Columbus Museum of Art

The Columbus Museum of Art (CMA) is an art museum in downtown Columbus, Ohio. Formed in 1878 as the Columbus Gallery of Fine Arts (its name until 1978),[2] it was the first art museum to register its charter with the state of Ohio. The museum collects and exhibits American and European modern and contemporary art, folk art, glass art, and photography. The museum has been led since 2003 by Executive Director Nannette Maciejunes.

Columbus Museum of Art
CMA logo.png
Columbus Museum of Art.jpg
Former nameColumbus Gallery of Fine Arts
Location480 E. Broad Street
Columbus, Ohio 43215
United States
TypeArt museum
Executive directorNannette V. Maciejunes
Public transit accessLocal transit COTA 10 E/W Broad
Bike transport CoGo
Interactive map
Coordinates39°57′51.534″N 82°59′16.415″W / 39.96431500°N 82.98789306°W / 39.96431500; -82.98789306Coordinates: 39°57′51.534″N 82°59′16.415″W / 39.96431500°N 82.98789306°W / 39.96431500; -82.98789306
AreaUnder 1 acre (0.40 ha)
ArchitectRichards, McCarty and Bulford; Robert Aitken
Architectural style(s)Second Renaissance Revival
Visitors200,000 (in 2015)[1]
DesignatedMarch 19, 1992
Reference no.92000173


Originally housed in the Sessions Mansion, the current building was built on the same site from 1929 to 1931, opening on January 22, 1931. In 1974, a visually unobtrusive structure was added to the rear of the building.[3] The museum building was added to the National Register of Historic Places on March 19, 1992, under its original name.[4]

The Columbus Museum of Art began a massive reconstruction and expansion in 2007. The first new space opened on January 1, 2011, after 13-months of construction. The space, called the Center for Creativity, is an 18,000 sq ft (1,700 m2) space that includes galleries, gathering areas, and places for workshops that allow visitors to engage in hands-on activities. On October 25, 2015, the new Margaret M. Walter wing opened to the public, adding 50,000 square feet of addition and 40,000 square feet of major renovation to the Museum.[5] The Margaret M. Walter Wing was designed by Michael Bongiorno, AIA of the Columbus-based architecture firm DesignGroup.[citation needed]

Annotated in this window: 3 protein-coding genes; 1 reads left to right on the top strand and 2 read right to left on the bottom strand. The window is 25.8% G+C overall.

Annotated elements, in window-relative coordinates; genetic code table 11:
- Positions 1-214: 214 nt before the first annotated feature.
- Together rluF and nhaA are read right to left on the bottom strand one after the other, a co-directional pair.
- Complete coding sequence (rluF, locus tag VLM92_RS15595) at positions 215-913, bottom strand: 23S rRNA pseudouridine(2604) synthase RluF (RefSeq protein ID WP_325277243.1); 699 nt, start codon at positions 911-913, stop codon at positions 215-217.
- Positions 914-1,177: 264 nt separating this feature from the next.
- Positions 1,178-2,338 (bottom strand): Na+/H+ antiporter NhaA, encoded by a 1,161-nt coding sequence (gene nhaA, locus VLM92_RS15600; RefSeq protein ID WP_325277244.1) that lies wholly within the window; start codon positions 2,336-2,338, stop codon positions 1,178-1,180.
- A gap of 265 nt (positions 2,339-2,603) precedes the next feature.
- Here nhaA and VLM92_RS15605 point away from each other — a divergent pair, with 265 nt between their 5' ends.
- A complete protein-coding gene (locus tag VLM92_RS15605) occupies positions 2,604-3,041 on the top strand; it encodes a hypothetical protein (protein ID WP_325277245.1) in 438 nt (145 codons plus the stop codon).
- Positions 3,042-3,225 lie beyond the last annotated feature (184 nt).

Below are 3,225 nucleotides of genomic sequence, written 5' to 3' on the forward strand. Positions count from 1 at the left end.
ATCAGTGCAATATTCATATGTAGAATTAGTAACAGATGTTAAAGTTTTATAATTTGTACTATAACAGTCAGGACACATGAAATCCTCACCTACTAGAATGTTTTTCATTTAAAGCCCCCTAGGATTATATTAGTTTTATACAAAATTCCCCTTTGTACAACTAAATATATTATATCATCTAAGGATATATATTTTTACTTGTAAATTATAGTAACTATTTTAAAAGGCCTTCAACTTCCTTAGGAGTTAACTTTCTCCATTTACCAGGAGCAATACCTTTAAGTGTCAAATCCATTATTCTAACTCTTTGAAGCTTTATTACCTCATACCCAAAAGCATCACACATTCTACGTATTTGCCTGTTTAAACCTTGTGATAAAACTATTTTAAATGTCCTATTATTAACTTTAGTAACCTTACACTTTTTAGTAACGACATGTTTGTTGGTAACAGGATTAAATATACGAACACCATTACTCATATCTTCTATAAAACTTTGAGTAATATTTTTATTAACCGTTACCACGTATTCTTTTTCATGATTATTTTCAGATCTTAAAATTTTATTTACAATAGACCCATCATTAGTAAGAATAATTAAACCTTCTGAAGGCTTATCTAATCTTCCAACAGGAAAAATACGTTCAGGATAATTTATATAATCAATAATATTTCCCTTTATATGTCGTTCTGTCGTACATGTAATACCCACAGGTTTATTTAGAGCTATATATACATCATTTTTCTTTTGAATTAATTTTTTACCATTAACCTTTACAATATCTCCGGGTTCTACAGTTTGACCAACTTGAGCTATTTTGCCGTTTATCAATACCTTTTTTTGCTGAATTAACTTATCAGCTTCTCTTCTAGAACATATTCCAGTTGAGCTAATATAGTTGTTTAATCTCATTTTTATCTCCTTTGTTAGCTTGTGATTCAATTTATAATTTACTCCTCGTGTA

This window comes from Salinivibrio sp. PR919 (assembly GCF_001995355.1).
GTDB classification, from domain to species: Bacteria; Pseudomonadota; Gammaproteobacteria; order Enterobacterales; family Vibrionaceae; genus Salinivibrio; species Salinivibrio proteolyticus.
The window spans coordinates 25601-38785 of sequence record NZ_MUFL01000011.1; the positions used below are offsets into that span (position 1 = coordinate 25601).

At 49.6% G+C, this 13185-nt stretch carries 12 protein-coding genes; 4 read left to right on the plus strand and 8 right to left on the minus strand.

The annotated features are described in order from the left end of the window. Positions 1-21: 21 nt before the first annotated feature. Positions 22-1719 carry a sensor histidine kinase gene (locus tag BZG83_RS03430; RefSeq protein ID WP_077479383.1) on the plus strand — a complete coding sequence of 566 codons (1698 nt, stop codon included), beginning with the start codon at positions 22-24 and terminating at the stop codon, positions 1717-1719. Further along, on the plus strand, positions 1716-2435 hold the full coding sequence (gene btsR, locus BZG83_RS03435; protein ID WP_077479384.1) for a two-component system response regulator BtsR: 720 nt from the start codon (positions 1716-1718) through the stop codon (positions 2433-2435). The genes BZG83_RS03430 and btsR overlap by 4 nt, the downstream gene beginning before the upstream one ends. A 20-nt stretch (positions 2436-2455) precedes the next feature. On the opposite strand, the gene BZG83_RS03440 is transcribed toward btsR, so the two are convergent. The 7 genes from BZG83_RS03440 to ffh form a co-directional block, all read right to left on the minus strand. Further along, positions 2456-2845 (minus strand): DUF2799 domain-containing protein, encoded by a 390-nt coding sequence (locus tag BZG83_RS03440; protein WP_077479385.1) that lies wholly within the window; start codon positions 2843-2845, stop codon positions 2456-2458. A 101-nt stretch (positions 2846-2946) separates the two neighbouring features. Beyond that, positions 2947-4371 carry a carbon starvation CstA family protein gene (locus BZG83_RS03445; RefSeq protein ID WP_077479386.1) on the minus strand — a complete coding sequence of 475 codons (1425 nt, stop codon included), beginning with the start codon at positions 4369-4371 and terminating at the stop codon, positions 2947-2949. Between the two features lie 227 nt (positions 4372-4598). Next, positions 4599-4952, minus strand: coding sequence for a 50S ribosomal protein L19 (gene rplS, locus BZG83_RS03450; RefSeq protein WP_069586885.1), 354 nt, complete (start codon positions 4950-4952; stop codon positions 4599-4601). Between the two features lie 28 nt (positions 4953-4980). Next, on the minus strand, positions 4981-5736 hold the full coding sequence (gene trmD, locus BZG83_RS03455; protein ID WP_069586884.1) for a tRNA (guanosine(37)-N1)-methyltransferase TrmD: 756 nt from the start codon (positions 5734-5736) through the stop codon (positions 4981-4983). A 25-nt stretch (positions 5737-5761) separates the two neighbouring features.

Building layout and architectureEdit

The 1931 museum building was designed in the Second Renaissance Revival style by Columbus architects Richards, McCarty and Bulford. It has a concrete foundation, walls of limestone and concrete, and a truncated copper hipped roof. The building is horizontal, two stories high, and has a central structure advanced several feet in front of its two wings. The wings feature large limestone friezes, together known as The Frederick W. Schumacher Frieze or Masters of Art. The work, by Robert Ingersoll Aitken, depicts 68 artists from 490 B.C. to 1925 A.D.[3]

The original main entryway consists of three arched portals to the interior. The facade here includes decorative moldings, keystones, bulls-eye medallions, and stone quoins. A frieze hung above the arches, with the name "Columbus Gallery of Fine Arts". A set of sixteen limestone steps leads to the sidewalk, flanked by two Italian-style lamp posts.[3]

The Center for Creativity, on the first floor of the museum, includes a Creativity Lounge, The Studio, The Wonder Room, the Big Idea Gallery, and an Open Gallery.[citation needed]


The permanent collection includes outstanding late nineteenth and early twentieth-century American and European modern works of art. Major collections include the Ferdinand Howald Collection of early Modernist paintings, the Sirak Collection of Impressionist and Expressionist works, the Photo League Collection, and the Philip and Suzanne Schiller Collection of American Social Commentary Art. The Museum houses the largest collections of works by Columbus born artists Aminah Brenda Lynn Robinson, Elijah Pierce, and George Bellows.

Highlights include early Cubist paintings by Pablo Picasso and Juan Gris, works by François Boucher, Paul Cézanne, Mary Cassatt, Jean Auguste Dominique Ingres, Edgar Degas, Henri Matisse, Claude Monet, Edward Hopper, and Norman Rockwell, and installations by Mel Chin, Josiah McElheny, Susan Philipsz, and Allan Sekula.

Selections from the permanent collectionEdit


  1. ^
  2. ^ Museum chronology
  3. ^ a b c
  4. ^ "National Register Information System". National Register of Historic Places. National Park Service. April 15, 2008.
  5. ^ Gilson, Nancy (31 August 2015). "Columbus Museum of Art names new wing in honor of benefactors". The Columbus Dispatch. Retrieved 1 November 2015.

External linksEdit